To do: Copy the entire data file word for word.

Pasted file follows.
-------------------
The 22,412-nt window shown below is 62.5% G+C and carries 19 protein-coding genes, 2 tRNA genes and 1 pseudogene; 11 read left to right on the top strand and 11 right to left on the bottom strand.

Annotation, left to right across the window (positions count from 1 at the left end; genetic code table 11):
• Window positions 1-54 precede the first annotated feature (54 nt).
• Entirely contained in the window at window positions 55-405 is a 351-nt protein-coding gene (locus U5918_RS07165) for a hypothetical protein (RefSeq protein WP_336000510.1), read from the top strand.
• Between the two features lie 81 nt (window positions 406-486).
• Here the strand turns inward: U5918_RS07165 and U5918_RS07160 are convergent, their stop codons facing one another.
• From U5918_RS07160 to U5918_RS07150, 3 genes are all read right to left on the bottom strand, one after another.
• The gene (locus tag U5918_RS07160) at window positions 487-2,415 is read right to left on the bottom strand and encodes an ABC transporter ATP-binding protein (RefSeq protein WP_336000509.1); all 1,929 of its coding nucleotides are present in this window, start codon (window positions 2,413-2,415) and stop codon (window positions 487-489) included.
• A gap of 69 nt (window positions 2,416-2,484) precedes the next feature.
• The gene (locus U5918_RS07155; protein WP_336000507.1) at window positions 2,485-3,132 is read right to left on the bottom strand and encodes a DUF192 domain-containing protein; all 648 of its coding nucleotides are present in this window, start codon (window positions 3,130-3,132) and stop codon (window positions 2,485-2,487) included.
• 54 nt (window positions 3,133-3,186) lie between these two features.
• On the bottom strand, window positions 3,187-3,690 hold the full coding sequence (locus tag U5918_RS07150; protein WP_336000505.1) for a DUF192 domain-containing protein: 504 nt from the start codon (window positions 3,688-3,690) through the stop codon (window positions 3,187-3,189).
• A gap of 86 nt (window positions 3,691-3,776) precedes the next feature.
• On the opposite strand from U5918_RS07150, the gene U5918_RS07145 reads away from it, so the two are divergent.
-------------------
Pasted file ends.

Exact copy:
The 22,412-nt window shown below is 62.5% G+C and carries 19 protein-coding genes, 2 tRNA genes and 1 pseudogene; 11 read left to right on the top strand and 11 right to left on the bottom strand.

Annotation, left to right across the window (positions count from 1 at the left end; genetic code table 11):
• Window positions 1-54 precede the first annotated feature (54 nt).
• Entirely contained in the window at window positions 55-405 is a 351-nt protein-coding gene (locus U5918_RS07165) for a hypothetical protein (RefSeq protein WP_336000510.1), read from the top strand.
• Between the two features lie 81 nt (window positions 406-486).
• Here the strand turns inward: U5918_RS07165 and U5918_RS07160 are convergent, their stop codons facing one another.
• From U5918_RS07160 to U5918_RS07150, 3 genes are all read right to left on the bottom strand, one after another.
• The gene (locus tag U5918_RS07160) at window positions 487-2,415 is read right to left on the bottom strand and encodes an ABC transporter ATP-binding protein (RefSeq protein WP_336000509.1); all 1,929 of its coding nucleotides are present in this window, start codon (window positions 2,413-2,415) and stop codon (window positions 487-489) included.
• A gap of 69 nt (window positions 2,416-2,484) precedes the next feature.
• The gene (locus U5918_RS07155; protein WP_336000507.1) at window positions 2,485-3,132 is read right to left on the bottom strand and encodes a DUF192 domain-containing protein; all 648 of its coding nucleotides are present in this window, start codon (window positions 3,130-3,132) and stop codon (window positions 2,485-2,487) included.
• 54 nt (window positions 3,133-3,186) lie between these two features.
• On the bottom strand, window positions 3,187-3,690 hold the full coding sequence (locus tag U5918_RS07150; protein WP_336000505.1) for a DUF192 domain-containing protein: 504 nt from the start codon (window positions 3,688-3,690) through the stop codon (window positions 3,187-3,189).
• A gap of 86 nt (window positions 3,691-3,776) precedes the next feature.
• On the opposite strand from U5918_RS07150, the gene U5918_RS07145 reads away from it, so the two are divergent.